My daughter decided to come the night before the induction. The doctor on call told me to come in immediately and all of the staff was alerted to our situation. They had prepared me for a c-section, but would let us try natural childbirth with internal heart monitors on the baby. If there were any signs of distress, they would immediately operate. Her heart-rate slowed a few times during contractions, but stayed strong. At birth, her APGAR score was 8. All of the specialists were in the room for the delivery and ready to whisk her away if need be. She appeared to be fine. All of the doctors said, that unless they had caught the problem on ultrasound, they would never have known or slightly suspected. She had a slight murmur, but nothing that would have alarmed them. We held her for a few minutes and then she was taken to the ICU to be checked more thoroughly and receive the drug that would allow her valve to stay open and keep her from relying on her aorta.

Adela Breanne Weaver was born March 14th at 11:57 a.m. The NICU (Newborn Intensive Care Unit) at Egleston’s Children’s Hospital of Atlanta was full. A bed opened the afternoon of the 15th and she was transported via ambulance. They reassessed her there and decided that surgery was extremely urgent. However, due to overcrowding, she could not be fit into the schedule until the 17th.

The wait was terrifying. She looked so peaceful, in spite of the many monitors, but we could not see what was hurting her internally. We stayed with her as much as possible and were miserable while apart.

Finally, the day of the official surgery arrived. We were there early holding her tight, knowing this may be the last time. We walked with her bed to the operating room When they pushed her behind the doors and told us they would call with updates, I nearly died. How could this be happening to someone so innocent, pure, and tiny? She should have been surrounded by good and instead she was going through heart surgery the first week of life. Friends from church came to visit, but we weren’t in the mood for company. The OR called and let us know that the anesthesia worked and the surgery was beginning. After what seemed like hours upon hours, the surgeon met with us to tell us everything went beautifully. He said the area was more pinched than expected causing them to splice the aorta and reconnect it. Overall, we could not have asked for a better surgery.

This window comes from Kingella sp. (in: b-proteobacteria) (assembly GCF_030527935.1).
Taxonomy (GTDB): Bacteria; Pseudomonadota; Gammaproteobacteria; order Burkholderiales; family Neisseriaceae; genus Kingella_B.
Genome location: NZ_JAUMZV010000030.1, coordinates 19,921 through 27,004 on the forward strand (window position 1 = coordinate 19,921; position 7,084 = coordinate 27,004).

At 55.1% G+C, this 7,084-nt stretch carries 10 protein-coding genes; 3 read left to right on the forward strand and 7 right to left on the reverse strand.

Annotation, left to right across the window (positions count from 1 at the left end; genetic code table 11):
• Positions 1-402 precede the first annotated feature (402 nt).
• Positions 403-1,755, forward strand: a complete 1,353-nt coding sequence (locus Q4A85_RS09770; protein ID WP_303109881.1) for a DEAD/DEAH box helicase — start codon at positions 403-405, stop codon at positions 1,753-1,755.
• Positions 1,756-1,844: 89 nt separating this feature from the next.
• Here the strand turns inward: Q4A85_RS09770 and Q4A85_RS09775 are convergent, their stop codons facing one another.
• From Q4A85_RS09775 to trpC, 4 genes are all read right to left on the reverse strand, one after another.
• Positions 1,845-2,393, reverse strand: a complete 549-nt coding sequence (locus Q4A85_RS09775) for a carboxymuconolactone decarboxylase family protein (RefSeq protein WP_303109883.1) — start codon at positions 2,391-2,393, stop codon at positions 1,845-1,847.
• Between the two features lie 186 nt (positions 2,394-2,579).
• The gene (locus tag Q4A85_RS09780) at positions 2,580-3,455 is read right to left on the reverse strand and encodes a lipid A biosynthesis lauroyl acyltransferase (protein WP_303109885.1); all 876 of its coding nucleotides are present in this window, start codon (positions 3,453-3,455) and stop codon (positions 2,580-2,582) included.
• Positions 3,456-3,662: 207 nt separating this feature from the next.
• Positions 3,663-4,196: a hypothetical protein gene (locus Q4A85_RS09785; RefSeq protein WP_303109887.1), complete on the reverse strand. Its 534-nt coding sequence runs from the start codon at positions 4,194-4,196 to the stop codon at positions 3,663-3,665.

The days following were long and terrifying. Adela was so swollen and delicate. She was on breathing machines, blood pressure monitors, and so many other machines I cannot recall. It was a roller coaster of a recovery. Her heart continued to do well, but she could not keep anything down. Here they would not allow her to ingest anything since birth (all of the way to day 10) and now she couldn’t. She was fed through a feeding tube, a most unpleasant experience.

Finally Adela was moved to her own room, I arrived in the room to find her precious head half shaved, with bleeding pricks all over her scalp. The nurse informed me that they had tried to put an IV into her scalp, in case an emergency arose. They tried multiple times, but the IV would not take. They sedated her because she became too hysterical. Then after all of the trauma, they decided it was not truly necessary in the first place. This was the final straw. How could they do this to an infant who had already been through so much?!

I stayed with her every minute of the week, until she was finally cleared to come home. It was such a joyous and fearful occasion. We were only minutes from the hospital, but I worried about all of the things that could go wrong. Thanks be to God that nothing did go wrong. She healed. She ate. She grew.

Now, Adela sees her cardiologist for annual checkups. She just had her first birthday and is what the cardiologist referred to affectionately as an “active baby.” The Lord made her strong and has blessed us beyond belief!

All of that being said, there are no words to describe the ongoing mental and emotional battle a parent of a heart-baby goes thru on a daily basis. The heart is unseen. We cannot see if it is working properly, so we constantly check for signs. Are finger and toenails rosy pink? Are they breathing through the night? Why is my child out of breath? Do we let them live normally or limit their activity? Do we have more children? So many questions haunt us daily. Our prayers are that these haunting questions are the worst part remaining…that our children’s hardest trial in this life has already passed them by. Only time tells.

No comments:

Saving Little Hearts Videos